Quantitative research method will be used to ensure accurate data concerning the dimension of the problem. The results of the quantitative phase will reveal the level of proficiency in use of second language amongst individuals from particular community.

Qualitative method will assist in providing in-depth analysis of participants’ backgrounds, aspirations, fears and motivations. This part of the study will help come up with ideas concerning factors influencing learning of the second language.

These comprehensive data will help work out specific educational techniques and programs which will address the problem. Therefore, the mixed method used will address all the research questions within the present study.



Participants for this study will be chosen from different learning institutions. Research and discussion will prove on how best participants can rhyme under the method of sequential transformative strategy based on strong cultural influence within native background and classroom.

Parallel and similar experiences with the researcher will also be included. Choosing of children and adults will be based on a range of courses from special needs to advanced, this allows for the opportunity of observing participants with similar social backgrounds yet differing rate of learning. The fact that the researcher is also the instructor will ensure that the same methodology is used in each classroom.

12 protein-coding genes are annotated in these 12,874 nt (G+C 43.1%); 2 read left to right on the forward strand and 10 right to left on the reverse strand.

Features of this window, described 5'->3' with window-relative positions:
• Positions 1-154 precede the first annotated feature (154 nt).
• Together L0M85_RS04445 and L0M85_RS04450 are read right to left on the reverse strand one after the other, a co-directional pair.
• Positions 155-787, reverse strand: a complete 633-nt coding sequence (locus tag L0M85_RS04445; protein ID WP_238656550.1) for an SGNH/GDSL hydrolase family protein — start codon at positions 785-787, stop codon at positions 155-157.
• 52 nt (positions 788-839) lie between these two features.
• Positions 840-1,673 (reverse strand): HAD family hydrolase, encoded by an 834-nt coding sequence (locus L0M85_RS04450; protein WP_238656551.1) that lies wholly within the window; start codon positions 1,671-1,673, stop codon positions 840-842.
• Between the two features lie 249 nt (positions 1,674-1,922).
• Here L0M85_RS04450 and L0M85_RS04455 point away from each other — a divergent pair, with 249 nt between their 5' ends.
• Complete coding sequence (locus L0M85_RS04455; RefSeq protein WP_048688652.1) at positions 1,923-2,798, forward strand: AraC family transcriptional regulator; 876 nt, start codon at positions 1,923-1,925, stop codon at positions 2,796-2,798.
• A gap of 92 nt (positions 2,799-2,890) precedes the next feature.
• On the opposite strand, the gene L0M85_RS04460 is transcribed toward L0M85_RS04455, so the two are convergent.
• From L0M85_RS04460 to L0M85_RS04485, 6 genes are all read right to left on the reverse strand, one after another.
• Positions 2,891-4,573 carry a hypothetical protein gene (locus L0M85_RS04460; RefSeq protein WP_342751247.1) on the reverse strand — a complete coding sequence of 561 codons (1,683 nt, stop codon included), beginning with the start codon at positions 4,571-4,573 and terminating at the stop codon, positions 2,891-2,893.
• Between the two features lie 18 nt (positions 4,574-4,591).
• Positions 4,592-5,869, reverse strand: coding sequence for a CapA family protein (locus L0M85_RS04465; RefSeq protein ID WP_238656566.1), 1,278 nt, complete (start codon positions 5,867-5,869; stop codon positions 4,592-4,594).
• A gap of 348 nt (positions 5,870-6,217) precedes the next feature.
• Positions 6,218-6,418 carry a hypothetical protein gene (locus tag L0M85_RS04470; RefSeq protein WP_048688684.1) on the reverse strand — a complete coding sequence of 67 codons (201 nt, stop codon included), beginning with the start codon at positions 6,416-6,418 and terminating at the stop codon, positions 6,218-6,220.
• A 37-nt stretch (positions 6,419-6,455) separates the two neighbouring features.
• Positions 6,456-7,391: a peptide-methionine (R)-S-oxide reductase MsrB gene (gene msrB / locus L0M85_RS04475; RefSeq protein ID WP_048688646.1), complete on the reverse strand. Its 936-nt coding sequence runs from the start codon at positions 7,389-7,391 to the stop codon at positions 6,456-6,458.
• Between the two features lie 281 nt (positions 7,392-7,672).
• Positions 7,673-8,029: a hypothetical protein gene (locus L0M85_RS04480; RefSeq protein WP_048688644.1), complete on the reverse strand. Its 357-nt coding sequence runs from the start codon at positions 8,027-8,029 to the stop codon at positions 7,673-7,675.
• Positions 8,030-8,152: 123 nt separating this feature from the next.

The participants will be chosen by race and gender irrespective of social background and age. The majority of the participants will come from middle-class families living in the neighborhood. The data analysis will be derived from three courses: small group inclusion, average English course, and Advanced Placement Literature & Composition.